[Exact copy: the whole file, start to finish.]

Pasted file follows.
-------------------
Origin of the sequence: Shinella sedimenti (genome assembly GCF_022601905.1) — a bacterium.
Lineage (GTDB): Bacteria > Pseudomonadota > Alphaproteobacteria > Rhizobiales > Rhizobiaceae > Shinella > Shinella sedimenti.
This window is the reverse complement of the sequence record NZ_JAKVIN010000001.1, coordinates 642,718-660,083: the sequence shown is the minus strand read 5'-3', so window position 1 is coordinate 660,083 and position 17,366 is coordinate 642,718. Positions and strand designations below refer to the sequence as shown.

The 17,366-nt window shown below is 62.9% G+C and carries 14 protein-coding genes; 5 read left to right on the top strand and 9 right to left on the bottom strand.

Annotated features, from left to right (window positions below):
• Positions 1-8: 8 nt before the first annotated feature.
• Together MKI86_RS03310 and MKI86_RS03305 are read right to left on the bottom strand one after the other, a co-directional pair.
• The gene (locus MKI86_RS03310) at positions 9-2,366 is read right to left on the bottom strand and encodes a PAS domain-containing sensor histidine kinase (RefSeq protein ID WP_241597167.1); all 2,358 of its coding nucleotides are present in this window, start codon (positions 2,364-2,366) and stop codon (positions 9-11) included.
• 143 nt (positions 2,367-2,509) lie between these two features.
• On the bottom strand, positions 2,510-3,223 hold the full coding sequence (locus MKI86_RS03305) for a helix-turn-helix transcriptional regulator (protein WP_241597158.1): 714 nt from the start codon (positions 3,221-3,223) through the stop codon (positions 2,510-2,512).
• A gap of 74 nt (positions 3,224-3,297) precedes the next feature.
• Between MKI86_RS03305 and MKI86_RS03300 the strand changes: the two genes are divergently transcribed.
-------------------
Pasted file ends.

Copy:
Origin of the sequence: Shinella sedimenti (genome assembly GCF_022601905.1) — a bacterium.
Lineage (GTDB): Bacteria > Pseudomonadota > Alphaproteobacteria > Rhizobiales > Rhizobiaceae > Shinella > Shinella sedimenti.
This window is the reverse complement of the sequence record NZ_JAKVIN010000001.1, coordinates 642,718-660,083: the sequence shown is the minus strand read 5'-3', so window position 1 is coordinate 660,083 and position 17,366 is coordinate 642,718. Positions and strand designations below refer to the sequence as shown.

The 17,366-nt window shown below is 62.9% G+C and carries 14 protein-coding genes; 5 read left to right on the top strand and 9 right to left on the bottom strand.

Annotated features, from left to right (window positions below):
• Positions 1-8: 8 nt before the first annotated feature.
• Together MKI86_RS03310 and MKI86_RS03305 are read right to left on the bottom strand one after the other, a co-directional pair.
• The gene (locus MKI86_RS03310) at positions 9-2,366 is read right to left on the bottom strand and encodes a PAS domain-containing sensor histidine kinase (RefSeq protein ID WP_241597167.1); all 2,358 of its coding nucleotides are present in this window, start codon (positions 2,364-2,366) and stop codon (positions 9-11) included.
• 143 nt (positions 2,367-2,509) lie between these two features.
• On the bottom strand, positions 2,510-3,223 hold the full coding sequence (locus MKI86_RS03305) for a helix-turn-helix transcriptional regulator (protein WP_241597158.1): 714 nt from the start codon (positions 3,221-3,223) through the stop codon (positions 2,510-2,512).
• A gap of 74 nt (positions 3,224-3,297) precedes the next feature.
• Between MKI86_RS03305 and MKI86_RS03300 the strand changes: the two genes are divergently transcribed.